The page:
After initial confusion, Franklin board clarifies position to reallocate sales tax increase funds back to FSSD

After initial confusion, Franklin board clarifies position to reallocate sales tax increase funds back to FSSD


Franklin aldermen have unanimously passed a resolution which clarified an agreement to redistribute a portion of the recent sales tax increase to the Franklin Special School District.

The special schools, which serve Franklin’s middle schoolers in addition to Williamson County Schools, have been receiving a portion of the sales tax money, dictated by the Average Daily Attendance (ADA) formula.

But FSSD administrators recently brought forth the issue, claiming they weren’t receiving the share promised them.

While their funding has been coming from the county’s redistribution of the tax increase, the share coming from the city of Franklin has not been released.

Breaking it down

After a vote in February, the sales tax increase went into effect in April. Each city in the county agreed to put the extra half-percent tax towards the schools for new buildings and debt revenue.

Though Williamson County Schools were often referred to solely as the beneficiary of the funds, Franklin aldermen referred to a mailer circulated by the county chamber of commerce, Williamson, Inc., which also listed FSSD as a recipient of the funding.

In an interlocal agreement signed by Franklin leaders and county Mayor Rogers Anderson in July of 2017, the two municipalities agreed that the city would redistribute half of the half-percent increase towards schools for a three-year term.

County Mayor Rogers Anderson agreed that FSSD was always intended to be a recipient of the funds, and currently is receiving a portion of the funds.

He said a breakdown in communication between the city and FSSD is what caused the dilemma.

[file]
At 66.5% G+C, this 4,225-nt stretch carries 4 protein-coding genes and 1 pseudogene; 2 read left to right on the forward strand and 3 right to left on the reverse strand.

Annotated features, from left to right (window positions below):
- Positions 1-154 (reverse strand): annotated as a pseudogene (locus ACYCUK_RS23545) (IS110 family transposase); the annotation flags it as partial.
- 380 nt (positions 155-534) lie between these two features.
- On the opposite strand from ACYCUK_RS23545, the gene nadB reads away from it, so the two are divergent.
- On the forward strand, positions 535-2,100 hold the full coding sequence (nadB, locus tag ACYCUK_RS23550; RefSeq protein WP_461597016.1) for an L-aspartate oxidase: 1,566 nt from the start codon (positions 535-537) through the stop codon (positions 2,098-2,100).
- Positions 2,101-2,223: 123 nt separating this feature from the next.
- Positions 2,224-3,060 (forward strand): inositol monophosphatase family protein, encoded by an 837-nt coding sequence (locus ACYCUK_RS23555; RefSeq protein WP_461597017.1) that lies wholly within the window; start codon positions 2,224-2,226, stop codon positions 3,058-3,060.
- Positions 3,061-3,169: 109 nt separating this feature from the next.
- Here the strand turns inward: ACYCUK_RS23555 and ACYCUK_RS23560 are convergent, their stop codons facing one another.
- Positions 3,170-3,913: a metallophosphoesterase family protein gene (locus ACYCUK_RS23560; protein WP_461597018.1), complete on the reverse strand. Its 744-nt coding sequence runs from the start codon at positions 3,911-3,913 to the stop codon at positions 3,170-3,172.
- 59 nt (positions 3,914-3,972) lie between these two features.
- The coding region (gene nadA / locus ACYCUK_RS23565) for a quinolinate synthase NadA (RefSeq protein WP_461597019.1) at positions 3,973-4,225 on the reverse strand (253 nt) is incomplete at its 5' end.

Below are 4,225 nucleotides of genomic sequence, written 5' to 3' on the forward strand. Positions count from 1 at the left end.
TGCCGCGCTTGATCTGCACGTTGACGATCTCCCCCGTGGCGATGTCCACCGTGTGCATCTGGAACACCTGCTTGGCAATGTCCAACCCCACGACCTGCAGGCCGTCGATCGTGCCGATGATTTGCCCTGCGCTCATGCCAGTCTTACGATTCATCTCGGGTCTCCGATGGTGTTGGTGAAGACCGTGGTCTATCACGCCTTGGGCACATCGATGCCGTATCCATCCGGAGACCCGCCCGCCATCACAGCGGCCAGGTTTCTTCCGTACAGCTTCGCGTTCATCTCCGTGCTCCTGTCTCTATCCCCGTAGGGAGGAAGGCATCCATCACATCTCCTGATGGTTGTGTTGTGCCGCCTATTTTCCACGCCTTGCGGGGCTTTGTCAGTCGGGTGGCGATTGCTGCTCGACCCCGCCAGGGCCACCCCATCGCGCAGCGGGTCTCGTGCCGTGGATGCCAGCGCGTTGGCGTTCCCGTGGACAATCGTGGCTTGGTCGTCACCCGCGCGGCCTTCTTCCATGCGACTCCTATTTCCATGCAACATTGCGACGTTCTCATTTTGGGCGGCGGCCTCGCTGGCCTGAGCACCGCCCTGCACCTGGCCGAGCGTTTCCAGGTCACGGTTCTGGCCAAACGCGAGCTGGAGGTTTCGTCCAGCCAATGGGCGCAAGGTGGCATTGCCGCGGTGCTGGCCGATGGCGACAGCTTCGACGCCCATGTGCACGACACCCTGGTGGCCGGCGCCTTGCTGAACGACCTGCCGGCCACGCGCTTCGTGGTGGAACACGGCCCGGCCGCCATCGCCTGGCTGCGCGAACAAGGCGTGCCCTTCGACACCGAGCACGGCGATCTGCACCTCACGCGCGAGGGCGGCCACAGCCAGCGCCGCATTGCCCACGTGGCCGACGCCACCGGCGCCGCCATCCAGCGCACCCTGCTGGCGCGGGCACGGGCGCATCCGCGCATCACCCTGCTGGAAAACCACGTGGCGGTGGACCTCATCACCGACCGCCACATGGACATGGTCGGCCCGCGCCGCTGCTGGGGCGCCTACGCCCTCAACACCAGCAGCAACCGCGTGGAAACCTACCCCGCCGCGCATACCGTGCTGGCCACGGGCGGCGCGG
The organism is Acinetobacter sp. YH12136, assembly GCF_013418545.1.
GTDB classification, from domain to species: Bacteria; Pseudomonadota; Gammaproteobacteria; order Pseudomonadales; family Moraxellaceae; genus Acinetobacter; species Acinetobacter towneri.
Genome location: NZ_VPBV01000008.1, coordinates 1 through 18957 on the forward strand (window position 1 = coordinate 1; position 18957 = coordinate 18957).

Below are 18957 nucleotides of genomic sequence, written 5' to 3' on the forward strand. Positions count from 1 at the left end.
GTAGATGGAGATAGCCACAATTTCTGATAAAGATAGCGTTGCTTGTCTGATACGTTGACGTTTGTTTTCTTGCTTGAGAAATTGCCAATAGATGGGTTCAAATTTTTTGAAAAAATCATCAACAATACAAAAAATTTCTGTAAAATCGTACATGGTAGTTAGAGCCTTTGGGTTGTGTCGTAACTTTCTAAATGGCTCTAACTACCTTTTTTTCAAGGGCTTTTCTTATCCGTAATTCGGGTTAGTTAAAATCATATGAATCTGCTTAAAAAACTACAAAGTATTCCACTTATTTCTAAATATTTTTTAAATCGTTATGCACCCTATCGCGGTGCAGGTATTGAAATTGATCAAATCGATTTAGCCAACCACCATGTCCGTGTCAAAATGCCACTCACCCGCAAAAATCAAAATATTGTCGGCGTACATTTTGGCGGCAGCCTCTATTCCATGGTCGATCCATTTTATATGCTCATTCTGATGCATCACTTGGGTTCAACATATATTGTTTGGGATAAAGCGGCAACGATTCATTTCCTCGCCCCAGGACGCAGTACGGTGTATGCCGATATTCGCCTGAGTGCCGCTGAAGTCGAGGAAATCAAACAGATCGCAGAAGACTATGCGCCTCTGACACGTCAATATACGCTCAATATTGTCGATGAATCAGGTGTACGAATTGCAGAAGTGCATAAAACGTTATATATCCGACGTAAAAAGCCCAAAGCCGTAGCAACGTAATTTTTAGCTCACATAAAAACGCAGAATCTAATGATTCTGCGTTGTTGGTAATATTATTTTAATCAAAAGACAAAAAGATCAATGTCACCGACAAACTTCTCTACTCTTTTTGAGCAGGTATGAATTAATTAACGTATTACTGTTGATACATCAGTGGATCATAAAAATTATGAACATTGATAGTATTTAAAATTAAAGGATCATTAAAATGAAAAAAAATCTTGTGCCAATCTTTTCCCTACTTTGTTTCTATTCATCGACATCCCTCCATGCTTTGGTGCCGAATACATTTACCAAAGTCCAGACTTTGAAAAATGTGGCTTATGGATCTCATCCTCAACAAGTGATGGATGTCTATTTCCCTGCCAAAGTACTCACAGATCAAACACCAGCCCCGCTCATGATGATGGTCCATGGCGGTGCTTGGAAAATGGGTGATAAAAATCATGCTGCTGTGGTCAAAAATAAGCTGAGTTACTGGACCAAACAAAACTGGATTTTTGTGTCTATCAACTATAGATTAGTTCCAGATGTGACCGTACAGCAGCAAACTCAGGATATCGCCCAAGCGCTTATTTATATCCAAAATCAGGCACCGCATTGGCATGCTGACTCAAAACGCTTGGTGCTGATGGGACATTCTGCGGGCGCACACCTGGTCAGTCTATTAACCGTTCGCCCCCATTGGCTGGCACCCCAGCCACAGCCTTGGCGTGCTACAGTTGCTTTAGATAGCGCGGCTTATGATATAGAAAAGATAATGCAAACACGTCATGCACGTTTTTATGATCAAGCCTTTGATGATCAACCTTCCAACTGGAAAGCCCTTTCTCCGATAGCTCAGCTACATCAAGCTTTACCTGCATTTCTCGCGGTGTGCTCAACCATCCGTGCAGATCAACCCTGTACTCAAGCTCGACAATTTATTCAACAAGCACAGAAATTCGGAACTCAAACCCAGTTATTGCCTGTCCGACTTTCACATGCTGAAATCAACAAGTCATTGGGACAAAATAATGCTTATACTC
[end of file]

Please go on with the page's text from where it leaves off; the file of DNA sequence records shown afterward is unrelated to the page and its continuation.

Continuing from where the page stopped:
“The way the money is split, half goes to the city, half goes to the school,” Anderson explained. “So, the cities gave up their increase of that half for three years. The Williamson County public school system gave up their money for three years. All of that money was going towards debt service of new schools. It cannot be used for operational costs,” he continued. “Nothing has changed in the formula.”

The Average Daily Attendance formula determines the amount FSSD is currently receiving, which is eight percent of the county’s half percent, while Williamson County Schools receive 92 percent of the funds.

“The bone of contention that nobody thought about is when Franklin gives up their city portion of the split, after the ADA proportional has been shared with Williamson County Schools and FSSD,” Anderson said.

“We’re doing everything legal, and they are getting their share,” Anderson added. “But they [FSSD] feel like they should be getting Franklin’s share also.”

Franklin board discussion

Ward 2 Alderman Dana McLendon brought forth the resolution Tuesday after leading the dissent in a resolution about the funding at the last meeting.

The agreement isn’t binding, but will make clear that the city intends to forego their sales tax dollars for FSSD funding.

That resolution promised the FSSD an additional six months of city funding, to the tune of $3.5 million, aldermen said.

“I felt like, when I cast my vote, I was supporting the FSSD,” McLendon said. “My intent when agreeing to forgo three years of sales tax was for the county school system and the FSSD to participate and receive benefits, that they would both benefit.”

McLendon said the way the funds would be used was fuzzy when pitched by government and community entities.

“It never occurred to me that anyone would later think that we didn’t intend for the FSSD to get a share,” he said.

Ward 4 Alderman Margaret Martin noted that FSSD schools didn’t require the same buildout as Williamson County Schools.

“When I voted, I did not have any inclination at all that this money would be shared,” she said.

“We’re not going to solve this problem by just doing this,” said Alderman Pearl Bransford. “It will still be out there in limbo.”

“We as the elected body here are saying to the Franklin Special community that our intent was for you to benefit as well. I don’t see how we can go the next step to make it possible for them to benefit. We are saying one thing, but the action has to come from somewhere else. It does not give Franklin Special, from where I sit, any answer.”

About The Author

Brooke Wanser is the associate editor for the Franklin Home Page, and can be reached at Follow her on Twitter at @BWanser_writes or @FranklinHomepg.

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